lowest_order = Task.objects.filter(user=user).order_by('-task_order')[0].task_order + 1 highest_order = Task.objects.filter(user=user).order_by('task_order')[0].task_order - 1
But when I display the hand-coded HTML form in the row of the task table, I skip these calculations.  In fact, I don't include the task order field at all.  So when the user clicks the Add New Task button in the row and the data is passed to the Django function that processes form input according to the data model, it rejects the input because I specified that task order can never be empty.  And instead of seeing the task list with the new task included at the bottom, the user sees the full form page for new tasks, with an error message that doesn't make much sense:


It's also hard to spot since I haven't applied any formatting to the raw HTML output, but that's a different Story.  And it says "this field" when "Order" would be clearer, but that's yet another Story.

So, in case you forgot what problem we were trying to solve and whether or not we've solved it, a recap: I am trying to allow the user to input a new task right in the task table.  To do this I tried to reuse functionality I had already programmed for adding new tasks via a form on its own page, but when I tried to squeeze that form into the bottom row of the table, the functionality I was re-using wasn't suitable and I had to hand-code some stuff.  And, I discovered that the user need itself was inconsistent: the user wants to create a new task without specifying its order, but elsewhere the user has insisted that all tasks be sequentially ordered, and the user hasn't specified how to reconcile this conflict.

So.  I could make a rule that all tasks added in this fashion go to the bottom of the task order.  After all, the row for adding tasks is at the bottom of the table.  But to do so and still reuse the form submission and processing code, which requires a task order to be provided, I would have to dynamically figure out what the bottom task order should be, and figure out how to insert that dynamic information into my static HTML.  And, this isn't even a good idea, because you have noticed that this approach introduces a kind of weakness called a race condition

If the user clicks "New Task", the system calculates top and bottom task orders and bakes those into the New Task form and displays that on a page.  Suppose the user does this on their computer and then gets distracted by a phone call and wanders away.  At the end of the phone call, they have another new task, so naturally they try to enter it on their phone.  When they browse to the site on the phone and click New Task, the system again generates top and bottom task orders.  They finish creating the task, then go back to their computer, remember the original task they were trying to create, type it in, and submit.  The original web page on the computer and the new web page on the phone each generated the same top and bottom numbers, so if they picked, let's say, "top" for both, when they click to save on the computer it will try to save the task to an order that's just been used, and it will fail with an error.  So that's not a very thorough solution.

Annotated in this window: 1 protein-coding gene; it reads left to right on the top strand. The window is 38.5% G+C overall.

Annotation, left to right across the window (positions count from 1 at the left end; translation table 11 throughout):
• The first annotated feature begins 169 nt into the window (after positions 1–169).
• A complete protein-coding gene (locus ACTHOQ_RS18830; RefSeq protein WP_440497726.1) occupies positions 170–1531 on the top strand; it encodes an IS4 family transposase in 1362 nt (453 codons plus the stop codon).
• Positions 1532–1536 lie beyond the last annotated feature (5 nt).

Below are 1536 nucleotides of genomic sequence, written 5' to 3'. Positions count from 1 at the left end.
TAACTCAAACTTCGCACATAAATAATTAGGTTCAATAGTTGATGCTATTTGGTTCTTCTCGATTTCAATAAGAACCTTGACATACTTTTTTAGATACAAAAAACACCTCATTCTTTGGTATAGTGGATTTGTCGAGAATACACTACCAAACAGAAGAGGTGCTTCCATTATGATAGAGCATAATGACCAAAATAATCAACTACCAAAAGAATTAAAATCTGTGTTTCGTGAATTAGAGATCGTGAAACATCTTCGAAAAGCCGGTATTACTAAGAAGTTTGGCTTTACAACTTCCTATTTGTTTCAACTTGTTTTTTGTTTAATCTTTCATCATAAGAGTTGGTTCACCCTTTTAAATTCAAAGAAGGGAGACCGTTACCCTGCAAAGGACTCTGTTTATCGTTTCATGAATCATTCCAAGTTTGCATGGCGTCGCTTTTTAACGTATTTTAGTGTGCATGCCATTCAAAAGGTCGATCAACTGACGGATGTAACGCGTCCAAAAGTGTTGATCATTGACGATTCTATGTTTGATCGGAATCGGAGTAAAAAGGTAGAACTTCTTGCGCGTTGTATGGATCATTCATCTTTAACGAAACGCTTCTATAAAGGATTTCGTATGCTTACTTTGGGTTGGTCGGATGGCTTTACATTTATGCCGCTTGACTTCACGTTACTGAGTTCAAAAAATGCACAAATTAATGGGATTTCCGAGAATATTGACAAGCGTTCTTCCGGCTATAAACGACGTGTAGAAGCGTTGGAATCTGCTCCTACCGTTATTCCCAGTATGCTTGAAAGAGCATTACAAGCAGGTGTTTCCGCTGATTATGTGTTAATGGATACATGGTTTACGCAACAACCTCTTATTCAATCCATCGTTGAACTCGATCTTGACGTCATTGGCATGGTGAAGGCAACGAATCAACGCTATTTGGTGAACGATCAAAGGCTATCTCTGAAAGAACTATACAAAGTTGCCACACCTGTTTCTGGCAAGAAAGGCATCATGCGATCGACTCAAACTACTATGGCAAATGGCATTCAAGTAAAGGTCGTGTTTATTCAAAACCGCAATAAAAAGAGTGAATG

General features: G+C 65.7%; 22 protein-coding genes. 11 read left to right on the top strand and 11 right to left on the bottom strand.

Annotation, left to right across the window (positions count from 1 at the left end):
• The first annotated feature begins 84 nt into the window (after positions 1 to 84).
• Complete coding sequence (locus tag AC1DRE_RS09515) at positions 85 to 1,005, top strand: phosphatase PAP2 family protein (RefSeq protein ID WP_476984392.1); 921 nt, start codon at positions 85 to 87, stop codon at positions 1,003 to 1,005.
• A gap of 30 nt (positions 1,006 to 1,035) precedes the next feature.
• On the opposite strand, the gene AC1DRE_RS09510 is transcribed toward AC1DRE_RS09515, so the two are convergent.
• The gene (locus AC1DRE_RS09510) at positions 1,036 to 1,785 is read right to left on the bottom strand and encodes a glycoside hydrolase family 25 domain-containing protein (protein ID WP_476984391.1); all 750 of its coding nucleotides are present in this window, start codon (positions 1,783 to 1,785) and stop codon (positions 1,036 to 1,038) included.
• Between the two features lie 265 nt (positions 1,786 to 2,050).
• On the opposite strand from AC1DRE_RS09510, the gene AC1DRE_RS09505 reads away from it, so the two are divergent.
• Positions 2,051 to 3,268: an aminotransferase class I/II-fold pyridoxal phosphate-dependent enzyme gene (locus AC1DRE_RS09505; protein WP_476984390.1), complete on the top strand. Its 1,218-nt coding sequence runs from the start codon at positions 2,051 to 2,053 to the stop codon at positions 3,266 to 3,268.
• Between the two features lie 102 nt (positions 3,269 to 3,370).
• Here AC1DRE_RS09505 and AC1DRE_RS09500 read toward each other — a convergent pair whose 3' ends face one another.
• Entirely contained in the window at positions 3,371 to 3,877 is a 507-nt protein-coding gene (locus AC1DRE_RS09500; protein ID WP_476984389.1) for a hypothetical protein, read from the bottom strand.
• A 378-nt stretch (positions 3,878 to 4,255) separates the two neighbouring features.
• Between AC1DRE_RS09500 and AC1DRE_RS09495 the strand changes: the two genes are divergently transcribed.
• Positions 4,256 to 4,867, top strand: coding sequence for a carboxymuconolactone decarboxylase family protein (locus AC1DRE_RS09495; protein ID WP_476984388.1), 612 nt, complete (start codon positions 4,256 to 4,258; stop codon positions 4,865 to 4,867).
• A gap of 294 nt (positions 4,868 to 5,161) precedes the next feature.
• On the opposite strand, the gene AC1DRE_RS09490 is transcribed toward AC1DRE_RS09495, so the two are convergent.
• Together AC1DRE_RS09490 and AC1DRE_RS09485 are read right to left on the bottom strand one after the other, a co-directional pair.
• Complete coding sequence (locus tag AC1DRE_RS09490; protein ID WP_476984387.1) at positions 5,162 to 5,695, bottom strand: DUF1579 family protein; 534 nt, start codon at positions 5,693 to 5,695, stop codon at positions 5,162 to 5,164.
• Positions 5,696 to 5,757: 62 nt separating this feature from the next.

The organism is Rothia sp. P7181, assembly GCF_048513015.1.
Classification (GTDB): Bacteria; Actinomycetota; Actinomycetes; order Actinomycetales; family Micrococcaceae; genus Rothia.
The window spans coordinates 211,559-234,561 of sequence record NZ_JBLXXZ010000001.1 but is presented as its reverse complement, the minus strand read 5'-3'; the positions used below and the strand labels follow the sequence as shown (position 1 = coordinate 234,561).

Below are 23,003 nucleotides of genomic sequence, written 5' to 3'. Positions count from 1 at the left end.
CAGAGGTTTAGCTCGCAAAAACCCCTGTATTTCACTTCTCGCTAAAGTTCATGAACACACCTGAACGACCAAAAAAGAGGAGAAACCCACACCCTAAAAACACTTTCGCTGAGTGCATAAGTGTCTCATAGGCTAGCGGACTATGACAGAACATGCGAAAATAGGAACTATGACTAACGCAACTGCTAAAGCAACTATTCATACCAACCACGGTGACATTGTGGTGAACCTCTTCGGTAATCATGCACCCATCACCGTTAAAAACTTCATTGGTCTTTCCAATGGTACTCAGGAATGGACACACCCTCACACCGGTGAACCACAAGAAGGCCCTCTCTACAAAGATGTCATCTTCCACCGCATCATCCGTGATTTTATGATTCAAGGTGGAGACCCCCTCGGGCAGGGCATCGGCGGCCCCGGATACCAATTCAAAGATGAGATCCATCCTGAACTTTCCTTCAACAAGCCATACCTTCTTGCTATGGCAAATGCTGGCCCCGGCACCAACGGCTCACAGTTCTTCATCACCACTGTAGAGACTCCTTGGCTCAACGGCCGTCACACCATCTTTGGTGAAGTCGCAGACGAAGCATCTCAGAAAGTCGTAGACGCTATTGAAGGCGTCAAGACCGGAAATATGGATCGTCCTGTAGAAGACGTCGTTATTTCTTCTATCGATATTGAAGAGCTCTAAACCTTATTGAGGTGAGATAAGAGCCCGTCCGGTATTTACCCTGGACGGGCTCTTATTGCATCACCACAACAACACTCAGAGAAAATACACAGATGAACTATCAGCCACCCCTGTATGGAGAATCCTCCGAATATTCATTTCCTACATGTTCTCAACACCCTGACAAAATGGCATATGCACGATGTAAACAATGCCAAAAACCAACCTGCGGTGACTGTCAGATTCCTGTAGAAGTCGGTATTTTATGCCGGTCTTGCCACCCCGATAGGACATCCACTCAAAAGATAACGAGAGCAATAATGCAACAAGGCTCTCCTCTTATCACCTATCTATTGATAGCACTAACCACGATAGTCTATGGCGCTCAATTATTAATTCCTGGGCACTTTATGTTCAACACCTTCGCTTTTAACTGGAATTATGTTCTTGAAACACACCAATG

So.  My attempt at quick and easy re-use is stymied, and I've discovered a flaw in my existing code: highest and lowest should be calculated at the last possible instant, not the first.  And, it occurs to me that using integers to store task order is a bad idea because each new task added in the middle will require changing the order number of half of the existing tasks.  I thought about using floating point numbers (so that new task could be 1.5 or 1.25 etc) but that might open up other worm cans; I should maybe research best practices on this.  In trying to solve a new user problem, I revealed weaknesses in an already "solved" user problem without making much forward progress.

There's lots more to say about the interplay between understanding user problems, trying to solve them, and deciding how thoroughly to solve them.  My solution to Task 129, the basic elements of adding a new task, turned out to be so incomplete that I couldn't use them for some things I was already pretty sure I'd be wanting to do.  But on the other hand, I'll still be able to salvage most of that solution, and re-use it for other problems, and it was a morale boost to get something working.  More to write on this in the future.  If you work with software developers, I hope this gave you a little insight into why everything seems like such a big deal.  Blogging this out helped me unstall myself:

I need to go back and re-solve 129 (by switching from early to late binding of task order, and maybe simplifying my solution so that all new tasks are always last, taking away the user choice.  I need to research changing the data model from integer to floating point task orders, by finding 2-3 examples of other systems and seeing what they do.  And then I need to bite the bullet for 155 and figure out how to build the initial form dynamically, which means figuring out how to get Django to do two forms on one page.  I should mention that I did try that already, and ran into the biggest productivity killer of all: I did what seemed like should work and it just didn't, and now I have to figure out why.  Which is the actual biggest element of programming: debugging.

Wednesday, September 24, 2014

Sleep like a baby?

I'm surprised there's much demand for a product that makes you wake up, hungry, at midnight, three am, and six am, plus spend seven to eight a.m. dozing and fussing, plus soil yourself repeatedly in your sleep.

Tuesday, September 16, 2014

Five Nines and Dead Children

As someone who puts his dog in a doggie seatbelt (albeit probably a useless
one), I'm clearly rather risk-averse.  And the current parenting information overload is contradictory to a degree almost beyond parody.  But I do want to highlight one phrase that I'm hearing, pretty much exactly as described in
this article about child car seats: